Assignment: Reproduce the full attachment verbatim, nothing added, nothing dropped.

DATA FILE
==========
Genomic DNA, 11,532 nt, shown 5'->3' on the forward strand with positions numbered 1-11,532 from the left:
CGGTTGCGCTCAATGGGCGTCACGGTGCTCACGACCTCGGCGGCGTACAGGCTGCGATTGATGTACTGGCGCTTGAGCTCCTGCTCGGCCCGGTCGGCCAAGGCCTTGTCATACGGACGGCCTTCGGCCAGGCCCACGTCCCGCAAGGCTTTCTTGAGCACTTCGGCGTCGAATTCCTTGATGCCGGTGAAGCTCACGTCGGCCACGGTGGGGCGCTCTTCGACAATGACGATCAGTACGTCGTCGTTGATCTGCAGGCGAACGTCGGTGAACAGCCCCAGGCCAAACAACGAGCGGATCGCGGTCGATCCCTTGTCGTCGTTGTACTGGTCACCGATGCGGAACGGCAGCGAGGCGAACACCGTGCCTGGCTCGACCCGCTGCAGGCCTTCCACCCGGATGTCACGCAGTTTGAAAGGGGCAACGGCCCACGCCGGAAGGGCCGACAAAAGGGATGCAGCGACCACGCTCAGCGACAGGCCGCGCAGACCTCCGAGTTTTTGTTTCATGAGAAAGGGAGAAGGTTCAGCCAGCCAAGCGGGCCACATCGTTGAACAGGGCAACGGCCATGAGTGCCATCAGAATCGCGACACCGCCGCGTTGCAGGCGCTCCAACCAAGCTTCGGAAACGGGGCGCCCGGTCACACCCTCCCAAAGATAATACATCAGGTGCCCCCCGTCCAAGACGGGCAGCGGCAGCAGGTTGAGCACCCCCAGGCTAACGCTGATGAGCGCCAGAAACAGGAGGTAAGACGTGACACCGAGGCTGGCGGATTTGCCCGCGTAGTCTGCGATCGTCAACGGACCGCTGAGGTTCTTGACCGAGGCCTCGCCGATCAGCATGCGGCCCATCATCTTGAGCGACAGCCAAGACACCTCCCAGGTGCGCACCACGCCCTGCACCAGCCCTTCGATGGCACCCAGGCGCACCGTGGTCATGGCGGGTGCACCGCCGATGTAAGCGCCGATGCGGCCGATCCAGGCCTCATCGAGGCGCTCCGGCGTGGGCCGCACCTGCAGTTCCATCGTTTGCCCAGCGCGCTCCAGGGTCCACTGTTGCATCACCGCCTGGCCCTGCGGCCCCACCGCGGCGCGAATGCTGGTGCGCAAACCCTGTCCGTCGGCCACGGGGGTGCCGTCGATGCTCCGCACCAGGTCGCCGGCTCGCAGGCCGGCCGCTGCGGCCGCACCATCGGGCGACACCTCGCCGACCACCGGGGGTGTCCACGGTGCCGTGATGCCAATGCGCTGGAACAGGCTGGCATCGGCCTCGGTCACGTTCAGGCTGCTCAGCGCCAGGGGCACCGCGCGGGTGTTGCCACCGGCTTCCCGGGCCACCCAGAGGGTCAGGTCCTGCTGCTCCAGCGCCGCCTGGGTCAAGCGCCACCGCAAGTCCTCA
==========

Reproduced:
Genomic DNA, 11,532 nt, shown 5'->3' on the forward strand with positions numbered 1-11,532 from the left:
CGGTTGCGCTCAATGGGCGTCACGGTGCTCACGACCTCGGCGGCGTACAGGCTGCGATTGATGTACTGGCGCTTGAGCTCCTGCTCGGCCCGGTCGGCCAAGGCCTTGTCATACGGACGGCCTTCGGCCAGGCCCACGTCCCGCAAGGCTTTCTTGAGCACTTCGGCGTCGAATTCCTTGATGCCGGTGAAGCTCACGTCGGCCACGGTGGGGCGCTCTTCGACAATGACGATCAGTACGTCGTCGTTGATCTGCAGGCGAACGTCGGTGAACAGCCCCAGGCCAAACAACGAGCGGATCGCGGTCGATCCCTTGTCGTCGTTGTACTGGTCACCGATGCGGAACGGCAGCGAGGCGAACACCGTGCCTGGCTCGACCCGCTGCAGGCCTTCCACCCGGATGTCACGCAGTTTGAAAGGGGCAACGGCCCACGCCGGAAGGGCCGACAAAAGGGATGCAGCGACCACGCTCAGCGACAGGCCGCGCAGACCTCCGAGTTTTTGTTTCATGAGAAAGGGAGAAGGTTCAGCCAGCCAAGCGGGCCACATCGTTGAACAGGGCAACGGCCATGAGTGCCATCAGAATCGCGACACCGCCGCGTTGCAGGCGCTCCAACCAAGCTTCGGAAACGGGGCGCCCGGTCACACCCTCCCAAAGATAATACATCAGGTGCCCCCCGTCCAAGACGGGCAGCGGCAGCAGGTTGAGCACCCCCAGGCTAACGCTGATGAGCGCCAGAAACAGGAGGTAAGACGTGACACCGAGGCTGGCGGATTTGCCCGCGTAGTCTGCGATCGTCAACGGACCGCTGAGGTTCTTGACCGAGGCCTCGCCGATCAGCATGCGGCCCATCATCTTGAGCGACAGCCAAGACACCTCCCAGGTGCGCACCACGCCCTGCACCAGCCCTTCGATGGCACCCAGGCGCACCGTGGTCATGGCGGGTGCACCGCCGATGTAAGCGCCGATGCGGCCGATCCAGGCCTCATCGAGGCGCTCCGGCGTGGGCCGCACCTGCAGTTCCATCGTTTGCCCAGCGCGCTCCAGGGTCCACTGTTGCATCACCGCCTGGCCCTGCGGCCCCACCGCGGCGCGAATGCTGGTGCGCAAACCCTGTCCGTCGGCCACGGGGGTGCCGTCGATGCTCCGCACCAGGTCGCCGGCTCGCAGGCCGGCCGCTGCGGCCGCACCATCGGGCGACACCTCGCCGACCACCGGGGGTGTCCACGGTGCCGTGATGCCAATGCGCTGGAACAGGCTGGCATCGGCCTCGGTCACGTTCAGGCTGCTCAGCGCCAGGGGCACCGCGCGGGTGTTGCCACCGGCTTCCCGGGCCACCCAGAGGGTCAGGTCCTGCTGCTCCAGCGCCGCCTGGGTCAAGCGCCACCGCAAGTCCTCA